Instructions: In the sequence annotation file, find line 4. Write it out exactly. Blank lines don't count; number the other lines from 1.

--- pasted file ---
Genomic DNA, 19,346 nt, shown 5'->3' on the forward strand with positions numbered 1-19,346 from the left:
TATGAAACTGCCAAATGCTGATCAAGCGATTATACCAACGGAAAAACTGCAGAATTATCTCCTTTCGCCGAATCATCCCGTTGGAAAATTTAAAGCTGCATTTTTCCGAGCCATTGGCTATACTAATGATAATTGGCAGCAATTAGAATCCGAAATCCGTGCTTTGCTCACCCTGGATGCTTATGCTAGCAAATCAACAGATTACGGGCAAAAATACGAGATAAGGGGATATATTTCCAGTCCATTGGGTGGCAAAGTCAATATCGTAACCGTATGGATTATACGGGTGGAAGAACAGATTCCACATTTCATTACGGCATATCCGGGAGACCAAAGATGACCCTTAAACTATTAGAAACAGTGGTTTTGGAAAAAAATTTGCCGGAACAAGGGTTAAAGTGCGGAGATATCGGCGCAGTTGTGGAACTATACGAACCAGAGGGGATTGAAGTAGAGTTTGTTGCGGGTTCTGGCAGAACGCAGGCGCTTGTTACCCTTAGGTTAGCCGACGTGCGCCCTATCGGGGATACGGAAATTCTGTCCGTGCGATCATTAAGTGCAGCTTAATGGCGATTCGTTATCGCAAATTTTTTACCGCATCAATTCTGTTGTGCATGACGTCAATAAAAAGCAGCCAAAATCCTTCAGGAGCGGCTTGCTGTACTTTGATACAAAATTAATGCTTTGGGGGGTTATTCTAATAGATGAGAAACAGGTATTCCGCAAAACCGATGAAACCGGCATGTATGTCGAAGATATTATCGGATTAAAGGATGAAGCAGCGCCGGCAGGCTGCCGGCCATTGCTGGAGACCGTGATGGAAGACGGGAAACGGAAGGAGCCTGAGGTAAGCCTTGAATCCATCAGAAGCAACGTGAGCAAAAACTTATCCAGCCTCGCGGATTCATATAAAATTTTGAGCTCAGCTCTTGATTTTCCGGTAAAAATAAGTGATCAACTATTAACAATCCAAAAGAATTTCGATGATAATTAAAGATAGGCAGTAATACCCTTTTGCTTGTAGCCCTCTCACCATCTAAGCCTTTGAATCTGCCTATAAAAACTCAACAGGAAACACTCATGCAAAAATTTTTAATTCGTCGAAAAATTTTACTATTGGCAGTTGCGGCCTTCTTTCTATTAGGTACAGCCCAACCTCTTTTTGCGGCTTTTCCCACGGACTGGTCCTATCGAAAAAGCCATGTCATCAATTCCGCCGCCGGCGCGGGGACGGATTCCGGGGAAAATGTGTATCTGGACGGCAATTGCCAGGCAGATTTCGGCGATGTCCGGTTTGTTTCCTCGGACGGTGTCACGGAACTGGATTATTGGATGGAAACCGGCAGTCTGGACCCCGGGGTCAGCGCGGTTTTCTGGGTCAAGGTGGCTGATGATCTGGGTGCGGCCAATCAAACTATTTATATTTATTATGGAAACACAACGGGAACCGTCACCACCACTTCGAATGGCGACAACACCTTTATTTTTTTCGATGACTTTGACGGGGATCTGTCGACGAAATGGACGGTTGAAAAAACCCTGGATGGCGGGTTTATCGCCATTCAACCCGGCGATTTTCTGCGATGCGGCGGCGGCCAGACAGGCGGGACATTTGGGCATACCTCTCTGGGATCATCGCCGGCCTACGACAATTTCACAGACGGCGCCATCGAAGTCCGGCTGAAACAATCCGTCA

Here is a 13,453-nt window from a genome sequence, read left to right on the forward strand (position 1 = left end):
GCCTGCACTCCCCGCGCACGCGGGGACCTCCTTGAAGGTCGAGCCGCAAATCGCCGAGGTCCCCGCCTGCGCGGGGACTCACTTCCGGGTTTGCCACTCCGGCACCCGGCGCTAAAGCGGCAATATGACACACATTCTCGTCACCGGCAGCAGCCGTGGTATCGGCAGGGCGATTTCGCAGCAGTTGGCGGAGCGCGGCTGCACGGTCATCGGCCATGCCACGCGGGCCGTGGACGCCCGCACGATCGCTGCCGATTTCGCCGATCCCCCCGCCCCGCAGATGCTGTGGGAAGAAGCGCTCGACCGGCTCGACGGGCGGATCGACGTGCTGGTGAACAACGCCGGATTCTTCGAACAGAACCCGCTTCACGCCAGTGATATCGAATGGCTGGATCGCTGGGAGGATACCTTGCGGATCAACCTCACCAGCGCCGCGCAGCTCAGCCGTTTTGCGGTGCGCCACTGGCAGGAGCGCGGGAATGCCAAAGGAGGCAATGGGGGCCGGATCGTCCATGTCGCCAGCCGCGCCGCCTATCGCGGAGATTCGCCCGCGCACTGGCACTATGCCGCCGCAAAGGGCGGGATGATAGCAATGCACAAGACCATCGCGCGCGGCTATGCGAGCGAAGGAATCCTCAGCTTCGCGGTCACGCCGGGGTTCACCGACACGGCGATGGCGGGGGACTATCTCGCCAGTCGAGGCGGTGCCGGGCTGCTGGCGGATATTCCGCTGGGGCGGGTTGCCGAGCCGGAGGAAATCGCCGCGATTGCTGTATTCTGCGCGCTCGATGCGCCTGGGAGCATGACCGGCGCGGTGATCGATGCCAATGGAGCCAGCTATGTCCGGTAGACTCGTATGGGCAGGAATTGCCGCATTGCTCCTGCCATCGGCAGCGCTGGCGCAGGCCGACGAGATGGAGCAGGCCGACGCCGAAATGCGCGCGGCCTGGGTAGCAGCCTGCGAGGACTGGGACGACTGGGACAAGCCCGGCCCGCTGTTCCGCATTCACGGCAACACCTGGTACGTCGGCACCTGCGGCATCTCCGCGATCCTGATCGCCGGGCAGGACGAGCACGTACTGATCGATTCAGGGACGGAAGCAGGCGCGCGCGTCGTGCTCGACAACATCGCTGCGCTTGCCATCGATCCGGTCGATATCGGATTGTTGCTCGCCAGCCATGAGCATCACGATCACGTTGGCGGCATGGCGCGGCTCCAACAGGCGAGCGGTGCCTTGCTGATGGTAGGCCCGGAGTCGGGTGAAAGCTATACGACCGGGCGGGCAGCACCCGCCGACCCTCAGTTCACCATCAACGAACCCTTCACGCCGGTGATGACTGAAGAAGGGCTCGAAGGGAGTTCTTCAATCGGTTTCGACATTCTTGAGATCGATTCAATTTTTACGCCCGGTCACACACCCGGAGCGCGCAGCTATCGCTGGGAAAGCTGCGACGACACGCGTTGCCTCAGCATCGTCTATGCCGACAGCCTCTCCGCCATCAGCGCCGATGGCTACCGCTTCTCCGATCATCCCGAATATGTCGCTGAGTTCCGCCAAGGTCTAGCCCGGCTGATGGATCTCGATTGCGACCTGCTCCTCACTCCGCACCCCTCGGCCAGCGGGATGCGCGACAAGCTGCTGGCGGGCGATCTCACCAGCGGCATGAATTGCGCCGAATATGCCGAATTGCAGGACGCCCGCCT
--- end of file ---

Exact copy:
GCCTGCACTCCCCGCGCACGCGGGGACCTCCTTGAAGGTCGAGCCGCAAATCGCCGAGGTCCCCGCCTGCGCGGGGACTCACTTCCGGGTTTGCCACTCCGGCACCCGGCGCTAAAGCGGCAATATGACACACATTCTCGTCACCGGCAGCAGCCGTGGTATCGGCAGGGCGATTTCGCAGCAGTTGGCGGAGCGCGGCTGCACGGTCATCGGCCATGCCACGCGGGCCGTGGACGCCCGCACGATCGCTGCCGATTTCGCCGATCCCCCCGCCCCGCAGATGCTGTGGGAAGAAGCGCTCGACCGGCTCGACGGGCGGATCGACGTGCTGGTGAACAACGCCGGATTCTTCGAACAGAACCCGCTTCACGCCAGTGATATCGAATGGCTGGATCGCTGGGAGGATACCTTGCGGATCAACCTCACCAGCGCCGCGCAGCTCAGCCGTTTTGCGGTGCGCCACTGGCAGGAGCGCGGGAATGCCAAAGGAGGCAATGGGGGCCGGATCGTCCATGTCGCCAGCCGCGCCGCCTATCGCGGAGATTCGCCCGCGCACTGGCACTATGCCGCCGCAAAGGGCGGGATGATAGCAATGCACAAGACCATCGCGCGCGGCTATGCGAGCGAAGGAATCCTCAGCTTCGCGGTCACGCCGGGGTTCACCGACACGGCGATGGCGGGGGACTATCTCGCCAGTCGAGGCGGTGCCGGGCTGCTGGCGGATATTCCGCTGGGGCGGGTTGCCGAGCCGGAGGAAATCGCCGCGATTGCTGTATTCTGCGCGCTCGATGCGCCTGGGAGCATGACCGGCGCGGTGATCGATGCCAATGGAGCCAGCTATGTCCGGTAGACTCGTATGGGCAGGAATTGCCGCATTGCTCCTGCCATCGGCAGCGCTGGCGCAGGCCGACGAGATGGAGCAGGCCGACGCCGAAATGCGCGCGGCCTGGGTAGCAGCCTGCGAGGACTGGGACGACTGGGACAAGCCCGGCCCGCTGTTCCGCATTCACGGCAACACCTGGTACGTCGGCACCTGCGGCATCTCCGCGATCCTGATCGCCGGGCAGGACGAGCACGTACTGATCGATTCAGGGACGGAAGCAGGCGCGCGCGTCGTGCTCGACAACATCGCTGCGCTTGCCATCGATCCGGTCGATATCGGATTGTTGCTCGCCAGCCATGAGCATCACGATCACGTTGGCGGCATGGCGCGGCTCCAACAGGCGAGCGGTGCCTTGCTGATGGTAGGCCCGGAGTCGGGTGAAAGCTATACGACCGGGCGGGCAGCACCCGCCGACCCTCAGTTCACCATCAACGAACCCTTCACGCCGGTGATGACTGAAGAAGGGCTCGAAGGGAGTTCTTCAATCGGTTTCGACATTCTTGAGATCGATTCAATTTTTACGCCCGGTCACACACCCGGAGCGCGCAGCTATCGCTGGGAAAGCTGCGACGACACGCGTTGCCTCAGCATCGTCTATGCCGACAGCCTCTCCGCCATCAGCGCCGATGGCTACCGCTTCTCCGATCATCCCGAATATGTCGCTGAGTTCCGCCAAGGTCTAGCCCGGCTGATGGATCTCGATTGCGACCTGCTCCTCACTCCGCACCCCTCGGCCAGCGGGATGCGCGACAAGCTGCTGGCGGGCGATCTCACCAGCGGCATGAATTGCGCCGAATATGCCGAATTGCAGGACGCCCGCCT